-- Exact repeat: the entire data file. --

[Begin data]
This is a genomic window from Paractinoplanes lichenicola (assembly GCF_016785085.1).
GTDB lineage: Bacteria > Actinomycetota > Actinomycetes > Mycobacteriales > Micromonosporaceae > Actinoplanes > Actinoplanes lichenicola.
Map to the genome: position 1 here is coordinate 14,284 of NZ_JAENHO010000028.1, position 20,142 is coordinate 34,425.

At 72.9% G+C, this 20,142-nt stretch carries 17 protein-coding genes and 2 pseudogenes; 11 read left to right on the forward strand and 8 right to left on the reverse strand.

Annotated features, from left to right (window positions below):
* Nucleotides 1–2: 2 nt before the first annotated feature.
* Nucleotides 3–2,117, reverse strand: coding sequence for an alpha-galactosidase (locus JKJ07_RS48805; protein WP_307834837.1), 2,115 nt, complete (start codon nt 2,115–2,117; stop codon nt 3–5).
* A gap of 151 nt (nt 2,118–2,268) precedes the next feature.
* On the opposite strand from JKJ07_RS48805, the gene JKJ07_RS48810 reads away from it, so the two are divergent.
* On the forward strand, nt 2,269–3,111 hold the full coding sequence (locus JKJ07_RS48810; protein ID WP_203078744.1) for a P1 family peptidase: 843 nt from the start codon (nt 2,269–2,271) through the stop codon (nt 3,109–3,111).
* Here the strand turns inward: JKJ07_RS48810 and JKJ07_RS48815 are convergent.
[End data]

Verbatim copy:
This is a genomic window from Paractinoplanes lichenicola (assembly GCF_016785085.1).
GTDB lineage: Bacteria > Actinomycetota > Actinomycetes > Mycobacteriales > Micromonosporaceae > Actinoplanes > Actinoplanes lichenicola.
Map to the genome: position 1 here is coordinate 14,284 of NZ_JAENHO010000028.1, position 20,142 is coordinate 34,425.

At 72.9% G+C, this 20,142-nt stretch carries 17 protein-coding genes and 2 pseudogenes; 11 read left to right on the forward strand and 8 right to left on the reverse strand.

Annotated features, from left to right (window positions below):
* Nucleotides 1–2: 2 nt before the first annotated feature.
* Nucleotides 3–2,117, reverse strand: coding sequence for an alpha-galactosidase (locus JKJ07_RS48805; protein WP_307834837.1), 2,115 nt, complete (start codon nt 2,115–2,117; stop codon nt 3–5).
* A gap of 151 nt (nt 2,118–2,268) precedes the next feature.
* On the opposite strand from JKJ07_RS48805, the gene JKJ07_RS48810 reads away from it, so the two are divergent.
* On the forward strand, nt 2,269–3,111 hold the full coding sequence (locus JKJ07_RS48810; protein ID WP_203078744.1) for a P1 family peptidase: 843 nt from the start codon (nt 2,269–2,271) through the stop codon (nt 3,109–3,111).
* Here the strand turns inward: JKJ07_RS48810 and JKJ07_RS48815 are convergent.